The Possibility of Weather

“We’re about to drive into snow.”

“What are you talking about? The sun is shining.”

My brother and I were driving cross country from Connecticut to Washington. It was the first week of February, 2008. Justin had returned from his first tour in Iraq and was being reassigned from Fort Drum, New York to Fort Lewis, Washington. We had been warned about the possibility of weather and had chosen to take the southern route of I-90 to I-80 instead of the northern way along I-94. By avoiding Michigan, Wisconsin, Minnesota, and North Dakota, we figured we’d bypass the end of winter. The only other stretch we had to worry about wouldn’t be until Washington when we had to go through the Snoqualmie Pass.

Much like its name implies, the Snoqualmie Pass has an average snowfall of over four hundred inches. Road conditions can change rapidly. In times of inclement weather, the Department of Transportation shuts down travel through the pass limiting use to only those vehicles with tire chains or in severe cases to all traffic.

After three days, we were in Wyoming, the land of a thousand ranch exits but not a single service area, about to cross over the Rocky Mountains. We didn’t speak much about the war during those days. Spending most of the hours with our own thoughts as we drove companionably side by side across the country, occasionally pointing out interesting bits of the landscape as it rolled by. It was the closest our relationship would be before time, distance, PTSD, and an ill-fated marriage would gradually drive us apart.

The wind picked up, which seemed incredulous given the sixty mile an hour gusts we had been experiencing through the plains. Instantly, visibility plummeted. The clouds blocked out the sun, and the mountains blocked out the rest. Windshield wipers slapped back and forth frantically to no avail. The landscape went from wide open to dangerous and foreboding. Giant mountains marched along the right side of the road in contrast to the sheer nothingness just over the cliff on the left.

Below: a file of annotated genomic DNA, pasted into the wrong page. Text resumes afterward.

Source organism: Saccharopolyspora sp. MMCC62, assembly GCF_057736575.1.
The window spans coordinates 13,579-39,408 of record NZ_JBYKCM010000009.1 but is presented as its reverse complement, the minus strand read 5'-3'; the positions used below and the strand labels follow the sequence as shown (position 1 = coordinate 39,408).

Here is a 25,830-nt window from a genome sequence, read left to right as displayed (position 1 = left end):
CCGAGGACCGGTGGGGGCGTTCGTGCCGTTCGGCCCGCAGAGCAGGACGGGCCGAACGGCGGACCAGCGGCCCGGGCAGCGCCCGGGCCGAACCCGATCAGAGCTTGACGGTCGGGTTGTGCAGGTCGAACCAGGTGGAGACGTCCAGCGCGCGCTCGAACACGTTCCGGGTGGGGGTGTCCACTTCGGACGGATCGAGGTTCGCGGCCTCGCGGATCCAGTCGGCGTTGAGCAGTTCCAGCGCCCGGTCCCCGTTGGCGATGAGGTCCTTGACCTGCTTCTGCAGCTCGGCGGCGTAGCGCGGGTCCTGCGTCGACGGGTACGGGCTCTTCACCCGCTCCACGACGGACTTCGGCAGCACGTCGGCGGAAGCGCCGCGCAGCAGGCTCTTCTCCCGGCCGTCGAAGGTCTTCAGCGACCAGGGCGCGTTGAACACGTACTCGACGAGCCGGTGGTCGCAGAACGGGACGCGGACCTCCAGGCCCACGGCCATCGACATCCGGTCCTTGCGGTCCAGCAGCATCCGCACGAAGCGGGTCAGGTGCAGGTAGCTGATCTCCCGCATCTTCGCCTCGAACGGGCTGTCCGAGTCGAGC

Neither the extreme change in weather nor the narrow, twisting, turning two-lane highway deterred the tractor trailers surrounding us. They sped screaming by, hauling their cargo while my brother white-knuckled the steering wheel. I had argued with him repeatedly to let me drive. Ten hours a day behind the wheel was insane when you had someone to share the burden with. Never had I been gladder for his stubborn refusal.

The wind howled. It was all we could hear besides the slap of the wipers and the whine of the big rigs. It seemed as if by some secret agreement, we both decided this was a time for silence. I don’t remember which of us turned off the radio but it was the only stretch of our trip without a musical soundtrack.

Finally, a respite, up ahead appeared a rest stop. A small two-pump gas station surrounded by a large parking lot full of tractor trailers, ours the only passenger car. We bundled up and race-walked to the door. Warm air greeted us. An uneasy feeling washed over me as I took in the small convenience store—dingy walls, dated goods on sagging shelves, a worn and dirty tile floor. It was obvious the almost toothless man behind the counter lived there. Where could he possibly commute from?

The ladies room was a science experiment forgotten years ago. Mold stains, rust, and crusted dirt covered every surface. After holding it for most of the “Cowboy State,” my bladder was full. My thigh muscles protested as I hovered over the bowl. My sense of dread growing by the minute. I didn’t bother to wash my hands. Using a wad of toilet paper I opened the door, meeting my brother in the cramped hallway as he exited the men’s room.

“Let’s get the fuck out of here. The whole time I kept waiting for someone to come up behind me and say ‘don’t you have a purdy mouth, boy,’” he said humming the banjo tune from Deliverance.

The howling wind and white-out storm welcomed us as we rushed out to the car. After our terror-inducing restroom experience, the snow seemed like an old friend.  

I’m not sure how many miles we drove through the mountains or how long it took to cross into Idaho, much like the storm and the distance now between us, it seemed to simply appear on the horizon.





Bethany Petano grew up and still resides in New England. Each winter she says it will be her last, but she has yet to make the move to warmer weather and continues to be enthralled by the changing seasons. She recently graduated with a MFA in Creative Nonfiction from Bay Path University.